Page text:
Does your zucchini taste bitter? Pick another vegetable! The bitterness indicates the presence of cucurbitacin, a substance that causes abdominal pains and diarrhoea.
Peas strengthen your dog’s immune system due to the presence of many antioxidants. Add some peas to your dog’s diet, provided that your dog can digest the peas. Many dogs cannot, given the undigested green balls in their stools.
Tip: Vermijd erwten uit blik, want deze bevatten vaak te veel zout voor je hond.
• Boiled potato
Boiled potatoes are a source of potassium and vitamin B6 for your dog. Those nutrients are essential for healthy nerve function and strengthening the immune system. Never give your dog raw potatoes since they contain solanine: a poisonous substance that can be boiled out.
Celeriac is very hard, so you will have to boil or steam the vegetable in order for your dog to indulge and digest this vegetable. Celeriac is rich in potassium and vitamin B11, which is good for your dog’s digestion, nervous system and energy levels.
The potassium and vitamin K in cucumber are beneficial for your dog’s general health. Cucumber is also low in calories and high in water, turning it into the perfect refreshing snack for overweight dogs during summer.
Another healthy snack for your dog is lettuce, since it contains many vitamins and minerals. Vitamin A ensures healthy eyes while vitamin B keeps your four-legged friend fit and energetic. Calcium results in reinforcing bones and teeth.
• String beans
String beans come as a tasty and healthy supplement to your dog’s diet. They help to prevent bleeding and osteoporosis, especially if your dog turns a year older. Always remove the stem as it is not digestible.
• Green beans
Green beans are a popular snack for dogs because they are tasty and healthy. They hold a lot of fiber to ensure healthy digestion and smooth bowel movements. They also boost your dog’s health with vitamins A, C and K enhancing a strong resistance and sharp vision. They’re low in calories, which make them the perfect healthy snack!
Spinach is an important source of vitamins A, B11 and K. These vitamins are essential for your dog’s eyes, energy supply and blood coagulation process. The high concentration of potassium improves a dog’s blood pressure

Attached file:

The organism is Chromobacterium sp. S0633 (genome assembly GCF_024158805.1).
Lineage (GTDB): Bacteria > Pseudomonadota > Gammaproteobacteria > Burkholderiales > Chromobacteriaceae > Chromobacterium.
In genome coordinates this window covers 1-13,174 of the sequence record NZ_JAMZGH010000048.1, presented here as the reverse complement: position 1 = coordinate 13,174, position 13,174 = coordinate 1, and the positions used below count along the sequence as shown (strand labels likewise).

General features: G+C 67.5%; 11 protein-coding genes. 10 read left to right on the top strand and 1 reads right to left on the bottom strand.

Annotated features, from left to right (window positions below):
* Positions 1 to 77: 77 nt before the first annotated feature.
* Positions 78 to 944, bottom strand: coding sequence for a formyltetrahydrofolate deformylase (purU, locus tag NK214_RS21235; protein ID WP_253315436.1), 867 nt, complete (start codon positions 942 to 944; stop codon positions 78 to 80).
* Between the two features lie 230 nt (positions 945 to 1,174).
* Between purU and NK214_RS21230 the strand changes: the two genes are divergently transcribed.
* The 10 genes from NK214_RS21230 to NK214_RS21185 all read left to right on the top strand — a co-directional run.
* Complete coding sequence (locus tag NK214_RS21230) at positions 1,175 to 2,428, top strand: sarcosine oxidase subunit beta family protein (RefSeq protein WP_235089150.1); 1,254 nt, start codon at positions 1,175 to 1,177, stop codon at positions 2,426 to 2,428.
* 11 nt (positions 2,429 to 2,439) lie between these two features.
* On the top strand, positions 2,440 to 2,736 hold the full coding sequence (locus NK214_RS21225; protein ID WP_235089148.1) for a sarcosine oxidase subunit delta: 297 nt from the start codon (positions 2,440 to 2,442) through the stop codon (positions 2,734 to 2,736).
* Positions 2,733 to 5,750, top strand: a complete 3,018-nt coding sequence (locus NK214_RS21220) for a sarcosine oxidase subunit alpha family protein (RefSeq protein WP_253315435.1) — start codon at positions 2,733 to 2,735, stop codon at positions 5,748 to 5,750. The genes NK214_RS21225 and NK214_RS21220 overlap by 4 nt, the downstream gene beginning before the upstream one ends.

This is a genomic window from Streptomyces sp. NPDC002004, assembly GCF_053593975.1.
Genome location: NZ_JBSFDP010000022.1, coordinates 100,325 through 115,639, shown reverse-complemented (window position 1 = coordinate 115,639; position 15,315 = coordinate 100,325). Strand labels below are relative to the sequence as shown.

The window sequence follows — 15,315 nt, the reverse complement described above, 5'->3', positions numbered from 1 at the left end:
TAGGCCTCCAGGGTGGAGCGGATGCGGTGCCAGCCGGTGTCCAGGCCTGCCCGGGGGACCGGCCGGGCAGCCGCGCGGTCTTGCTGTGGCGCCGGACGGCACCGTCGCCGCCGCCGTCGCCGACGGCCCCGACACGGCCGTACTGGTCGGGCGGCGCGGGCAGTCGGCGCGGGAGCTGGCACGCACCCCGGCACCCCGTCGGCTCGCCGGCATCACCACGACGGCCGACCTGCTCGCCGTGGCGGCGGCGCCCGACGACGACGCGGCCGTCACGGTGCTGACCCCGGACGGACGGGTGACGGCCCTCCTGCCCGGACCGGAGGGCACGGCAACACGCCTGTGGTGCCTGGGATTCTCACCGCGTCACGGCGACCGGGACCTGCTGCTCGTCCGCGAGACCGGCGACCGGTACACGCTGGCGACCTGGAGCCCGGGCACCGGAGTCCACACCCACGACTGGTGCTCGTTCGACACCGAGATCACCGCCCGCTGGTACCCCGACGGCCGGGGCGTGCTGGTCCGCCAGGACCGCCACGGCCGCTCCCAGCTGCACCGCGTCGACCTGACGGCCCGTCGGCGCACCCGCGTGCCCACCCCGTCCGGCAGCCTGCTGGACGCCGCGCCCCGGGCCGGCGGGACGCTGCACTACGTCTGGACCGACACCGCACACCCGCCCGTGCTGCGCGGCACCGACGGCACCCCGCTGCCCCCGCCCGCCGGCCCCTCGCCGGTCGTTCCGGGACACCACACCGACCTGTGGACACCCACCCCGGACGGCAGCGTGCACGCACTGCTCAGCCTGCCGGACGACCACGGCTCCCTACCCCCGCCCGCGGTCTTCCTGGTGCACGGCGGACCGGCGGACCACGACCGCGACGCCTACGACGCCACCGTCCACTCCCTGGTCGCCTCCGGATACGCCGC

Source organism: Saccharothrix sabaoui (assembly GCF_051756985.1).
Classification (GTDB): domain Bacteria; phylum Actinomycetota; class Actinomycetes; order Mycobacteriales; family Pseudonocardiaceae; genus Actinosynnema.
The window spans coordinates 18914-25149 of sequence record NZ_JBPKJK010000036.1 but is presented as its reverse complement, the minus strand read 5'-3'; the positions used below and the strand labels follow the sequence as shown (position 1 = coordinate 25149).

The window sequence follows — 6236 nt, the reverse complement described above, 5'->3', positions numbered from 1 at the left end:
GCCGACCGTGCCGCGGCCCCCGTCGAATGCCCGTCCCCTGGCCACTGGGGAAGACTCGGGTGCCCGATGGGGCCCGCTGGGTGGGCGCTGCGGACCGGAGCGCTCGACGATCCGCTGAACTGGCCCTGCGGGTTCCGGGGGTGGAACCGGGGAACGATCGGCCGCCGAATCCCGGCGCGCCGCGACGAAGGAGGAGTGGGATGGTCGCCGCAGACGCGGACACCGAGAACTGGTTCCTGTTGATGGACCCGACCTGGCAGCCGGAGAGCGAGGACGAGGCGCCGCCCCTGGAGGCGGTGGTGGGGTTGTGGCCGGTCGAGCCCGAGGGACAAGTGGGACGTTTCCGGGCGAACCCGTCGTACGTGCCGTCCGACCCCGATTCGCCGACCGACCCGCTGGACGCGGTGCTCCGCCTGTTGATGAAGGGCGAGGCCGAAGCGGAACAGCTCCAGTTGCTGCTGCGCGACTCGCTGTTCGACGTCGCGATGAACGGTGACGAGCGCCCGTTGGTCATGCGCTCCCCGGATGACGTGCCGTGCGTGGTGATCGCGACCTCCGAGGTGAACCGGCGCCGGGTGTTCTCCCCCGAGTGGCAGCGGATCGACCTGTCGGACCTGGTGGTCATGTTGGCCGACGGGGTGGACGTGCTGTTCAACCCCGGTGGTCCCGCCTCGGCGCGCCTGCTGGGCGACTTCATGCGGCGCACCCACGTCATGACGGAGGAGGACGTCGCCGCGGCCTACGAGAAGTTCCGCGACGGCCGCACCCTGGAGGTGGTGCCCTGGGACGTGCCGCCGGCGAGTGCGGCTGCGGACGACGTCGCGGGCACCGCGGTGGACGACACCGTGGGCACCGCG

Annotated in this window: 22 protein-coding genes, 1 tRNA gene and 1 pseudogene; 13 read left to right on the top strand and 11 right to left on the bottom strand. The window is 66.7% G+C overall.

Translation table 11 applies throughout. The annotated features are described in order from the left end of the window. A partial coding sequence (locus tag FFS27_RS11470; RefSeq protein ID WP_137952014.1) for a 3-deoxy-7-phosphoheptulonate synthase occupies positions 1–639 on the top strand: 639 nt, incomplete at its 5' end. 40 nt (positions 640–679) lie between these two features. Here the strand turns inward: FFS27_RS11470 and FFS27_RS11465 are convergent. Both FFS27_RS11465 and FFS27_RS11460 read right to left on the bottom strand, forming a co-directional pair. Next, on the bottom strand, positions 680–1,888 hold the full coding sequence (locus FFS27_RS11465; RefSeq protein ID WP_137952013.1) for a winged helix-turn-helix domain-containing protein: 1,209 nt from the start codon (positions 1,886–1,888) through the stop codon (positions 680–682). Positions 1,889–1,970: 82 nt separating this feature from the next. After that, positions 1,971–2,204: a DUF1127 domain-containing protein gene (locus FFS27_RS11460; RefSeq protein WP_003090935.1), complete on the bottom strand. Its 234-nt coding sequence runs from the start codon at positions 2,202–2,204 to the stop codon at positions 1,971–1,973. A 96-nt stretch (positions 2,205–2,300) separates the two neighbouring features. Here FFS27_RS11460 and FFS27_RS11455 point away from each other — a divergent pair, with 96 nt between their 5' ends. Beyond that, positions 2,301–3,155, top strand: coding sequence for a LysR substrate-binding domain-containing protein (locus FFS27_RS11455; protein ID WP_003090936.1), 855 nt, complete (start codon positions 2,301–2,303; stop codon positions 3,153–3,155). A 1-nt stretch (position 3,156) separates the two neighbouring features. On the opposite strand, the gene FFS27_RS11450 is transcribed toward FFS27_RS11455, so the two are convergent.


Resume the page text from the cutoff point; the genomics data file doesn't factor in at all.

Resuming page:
Let op: Geef je hond niet te veel spinazie, want het bevat ook oxaalzuur: een stof die vooral bij jonge honden de calciumopname bemoeilijkt en problemen aan de urinewegen kan veroorzaken.
• Brussels sprouts
Brussels sprouts contain antioxidants that boost your dog’s resistance. They can also cause flatulence in dogs, just like in humans. Not much fun for the inhabitants, but totally harmless.
Ripe tomatoes are ideal to maintain a beneficial blood pressure and circulation, because they contain potassium and lycopene. Unripe tomatoes, on the other hand, contain tomatine, solanine and atropine: three substances that are toxic to your dogs. Only serve your dog ripe tomatoes to avoid these harmful substances!
Chicory provides your dog with potassium and magnesium: two minerals who prove their importance for healthy blood pressure and muscle function. Chicory also contains vitamins B1 and B2 that help convert nutrition into energy. Your four-legged friend can therefore safely savour a piece of chicory.
Carrots are low in calories and full of vitamins, potassium and fiber. They cause your dog’s coat to radiate and promote digestion. Many dogs also love the taste of carrot, which transforms them into one of the most popular vegetable snacks for dogs.
Raw or cooked vegetables: which one to choose for my dog?
Vegetables lose nutrients during cooking, so it might seem healthier to feed your dog raw vegetables. That’s not entirely true.
Your dog is a carnivore so his body has to work extra hard to digest nutrients from raw vegetables. There is a chance that his stomach will eventually absorb less nutrients resulting in stomach aches.
Make it easy for your dog to digest his vegetables by cooking them first, especially when serving him hard veggies such as celeriac, Brussels sprouts or cauliflower.
Want to know which vegetables we use in your dog’s meals?